"On Thursday October 6 we started at ten o'clock in the morning the first of the workshops of the course, this time of Structures and composition. José Manuel Cabrero, teacher and director of the Chair Madera Onesta and a familiar face to many, was the first to take the floor and explain the operation of the various workshops, dates and logistics. We will have three, each of two sessions (Thursday-Friday): Structures-composition, construction-projects and installations-urbanism. This first one already set the bar very high, both thematically and by the academic staff and by including the inauguration of the exhibition 'Perpetuum Mobile' by EMBT Architects-Benedetta Tagliabue and the Enric Miralles Foundation, which is on display at the University's postgraduate program headquarters and can be visited (Madrid).
Throughout the morning, and with the help of Javier Sáez and José Manuel Cabrero, we discovered each of the works of Enric Miralles, learning to read them and to obtain from them the richness they possess. The mixture of teachers was very interesting, the fusion of a more poetic language with a more technical one, which once again have a perfect union in good architecture. Although we all knew Miralles, they opened up a great panorama for us, which was undoubtedly the main topic of conversation during the lunch we were able to enjoy in the sun.
The afternoon began with the first meeting by groups to see how to direct the work, which building/s to choose and what to investigate about it/them and its structure. Suddenly, when we went out again to the atrium, we saw that together with a good team of teachers from Pamplona there were great personalities such as Alberto Campo Baeza and Nacho Vicens, who confirmed the interest of what we were going to live and learn during the rest of the afternoon.
Then, at the classroom magna of the University's postgraduate program headquarters, where there was no free space, we had the presentation of Chair Madera Onesta, initiated by Francisco José Espejo, who gave the context of the roundtable that would follow. But first it was the turn of Benedetta Tagliabue, who in a very close way presented us the exhibition of the furniture of her house ('Perpetuum Mobile') that was already prepared in the atrium, and the projects of her studio EMBT Architects-Benedetta Tagliabue, in which wood had played a leading role. Benedetta captured all our attention by talking about her own work and explaining the reason for each small decision.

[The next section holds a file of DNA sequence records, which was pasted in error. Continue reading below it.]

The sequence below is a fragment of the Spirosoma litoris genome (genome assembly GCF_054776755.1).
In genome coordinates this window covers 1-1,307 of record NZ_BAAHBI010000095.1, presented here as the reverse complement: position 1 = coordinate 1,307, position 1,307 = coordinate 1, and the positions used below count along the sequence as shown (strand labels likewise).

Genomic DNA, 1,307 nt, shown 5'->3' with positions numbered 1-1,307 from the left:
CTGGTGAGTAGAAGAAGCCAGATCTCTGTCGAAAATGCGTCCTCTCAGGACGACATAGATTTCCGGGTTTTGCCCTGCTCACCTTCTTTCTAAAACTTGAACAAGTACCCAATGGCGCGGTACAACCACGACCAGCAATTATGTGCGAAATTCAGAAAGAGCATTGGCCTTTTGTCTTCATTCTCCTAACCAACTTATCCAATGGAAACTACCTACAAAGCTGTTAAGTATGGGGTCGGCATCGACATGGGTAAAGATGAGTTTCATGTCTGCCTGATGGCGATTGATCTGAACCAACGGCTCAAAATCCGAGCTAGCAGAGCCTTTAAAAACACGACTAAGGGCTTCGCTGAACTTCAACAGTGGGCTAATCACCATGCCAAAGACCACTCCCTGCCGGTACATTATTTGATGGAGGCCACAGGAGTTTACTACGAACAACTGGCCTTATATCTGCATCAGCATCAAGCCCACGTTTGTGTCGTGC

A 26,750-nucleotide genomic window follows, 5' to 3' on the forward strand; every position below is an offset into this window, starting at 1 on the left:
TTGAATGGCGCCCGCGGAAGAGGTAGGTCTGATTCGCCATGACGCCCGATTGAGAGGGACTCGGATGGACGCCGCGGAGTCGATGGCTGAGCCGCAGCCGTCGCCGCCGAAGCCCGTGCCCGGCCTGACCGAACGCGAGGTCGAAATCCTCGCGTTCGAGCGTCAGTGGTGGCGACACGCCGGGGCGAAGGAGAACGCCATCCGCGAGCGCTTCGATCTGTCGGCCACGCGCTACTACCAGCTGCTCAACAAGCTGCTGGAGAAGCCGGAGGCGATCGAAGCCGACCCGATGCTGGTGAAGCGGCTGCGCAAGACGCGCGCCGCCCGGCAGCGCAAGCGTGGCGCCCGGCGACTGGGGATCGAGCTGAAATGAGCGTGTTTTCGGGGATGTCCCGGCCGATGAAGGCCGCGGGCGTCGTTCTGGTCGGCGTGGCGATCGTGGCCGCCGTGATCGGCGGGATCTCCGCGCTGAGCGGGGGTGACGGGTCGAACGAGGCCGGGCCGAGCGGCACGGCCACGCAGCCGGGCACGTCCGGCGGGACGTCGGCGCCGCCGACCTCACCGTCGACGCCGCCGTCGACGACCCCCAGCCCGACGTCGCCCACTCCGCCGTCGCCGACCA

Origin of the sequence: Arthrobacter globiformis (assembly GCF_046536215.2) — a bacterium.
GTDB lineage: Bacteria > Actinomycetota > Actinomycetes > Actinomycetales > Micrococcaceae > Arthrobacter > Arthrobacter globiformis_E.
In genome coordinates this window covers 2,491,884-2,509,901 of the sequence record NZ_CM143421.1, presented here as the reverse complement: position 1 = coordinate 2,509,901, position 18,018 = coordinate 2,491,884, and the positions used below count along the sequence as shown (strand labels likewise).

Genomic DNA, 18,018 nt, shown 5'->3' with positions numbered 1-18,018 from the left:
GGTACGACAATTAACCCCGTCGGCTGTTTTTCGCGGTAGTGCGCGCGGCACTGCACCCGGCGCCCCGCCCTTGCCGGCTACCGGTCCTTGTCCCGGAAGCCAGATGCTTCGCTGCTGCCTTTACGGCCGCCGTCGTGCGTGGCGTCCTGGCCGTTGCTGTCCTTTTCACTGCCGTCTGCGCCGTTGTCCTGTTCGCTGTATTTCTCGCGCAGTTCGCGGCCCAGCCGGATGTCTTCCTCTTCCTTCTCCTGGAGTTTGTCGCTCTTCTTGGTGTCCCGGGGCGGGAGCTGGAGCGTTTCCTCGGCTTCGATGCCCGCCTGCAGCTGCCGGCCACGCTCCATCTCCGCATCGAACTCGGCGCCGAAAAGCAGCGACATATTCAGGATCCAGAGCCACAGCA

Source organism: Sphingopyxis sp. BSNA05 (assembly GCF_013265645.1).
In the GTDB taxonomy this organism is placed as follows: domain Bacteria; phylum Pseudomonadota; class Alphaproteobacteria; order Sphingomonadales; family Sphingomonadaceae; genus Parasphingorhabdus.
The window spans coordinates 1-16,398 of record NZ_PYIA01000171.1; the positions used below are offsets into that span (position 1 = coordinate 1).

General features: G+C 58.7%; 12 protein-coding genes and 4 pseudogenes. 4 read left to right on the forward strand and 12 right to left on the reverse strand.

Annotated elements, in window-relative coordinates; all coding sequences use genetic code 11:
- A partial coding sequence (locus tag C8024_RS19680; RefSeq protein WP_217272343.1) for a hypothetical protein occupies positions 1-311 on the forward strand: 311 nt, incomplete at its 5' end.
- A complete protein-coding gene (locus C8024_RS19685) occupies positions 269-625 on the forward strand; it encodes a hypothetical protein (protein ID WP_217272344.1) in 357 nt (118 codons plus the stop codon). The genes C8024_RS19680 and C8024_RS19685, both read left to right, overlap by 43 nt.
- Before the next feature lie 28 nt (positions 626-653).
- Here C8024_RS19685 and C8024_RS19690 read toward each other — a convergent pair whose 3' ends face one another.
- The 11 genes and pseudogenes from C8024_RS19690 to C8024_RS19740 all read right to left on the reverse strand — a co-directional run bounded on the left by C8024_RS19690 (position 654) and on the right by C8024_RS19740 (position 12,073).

Finally, there was the roundtable, moderated by Fredy Massad (ABC), who once again introduced José Manuel Cabrero, Francisco José Espejo, Luis García Malo de Molina (director operations AEDAS Home) and José Antonio Tenorio (high school Eduardo Torroja CSIC), who, together with Benedetta, talked about the current use of wood in construction and the potential it is developing, not only for fashion, but also for its sustainable characteristics, and the great advantage that can be obtained by combining it with other materials. The interventions from the audience were very interesting and the speakers were encouraged to give their opinion on the current teaching on issues related to wood and knowledge by professionals and students. Last but not least, we all enjoyed a cocktail in the courtyard of the building, where the weather, the company, the food and the conversation were excellent.
Friday morning was the trigger of the previous day. First, Professor Carlos Chocarro talked about the parliament as a concept and architecture, making a complete review of the world parliaments and their history, to frame the Scottish Parliament, designed by Enric Miralles. He was followed by Eduardo Bayo, who explained the structural morphology of this building, as well as more technical issues concerning the subject beam used. Finally, José Ángel Medina encouraged us to make a critical reflection of the architecture seen these days, contributing different ideas and as always enjoying what we do. Thus concluded two intense days of learning, which inaugurated the workshops of this course in style".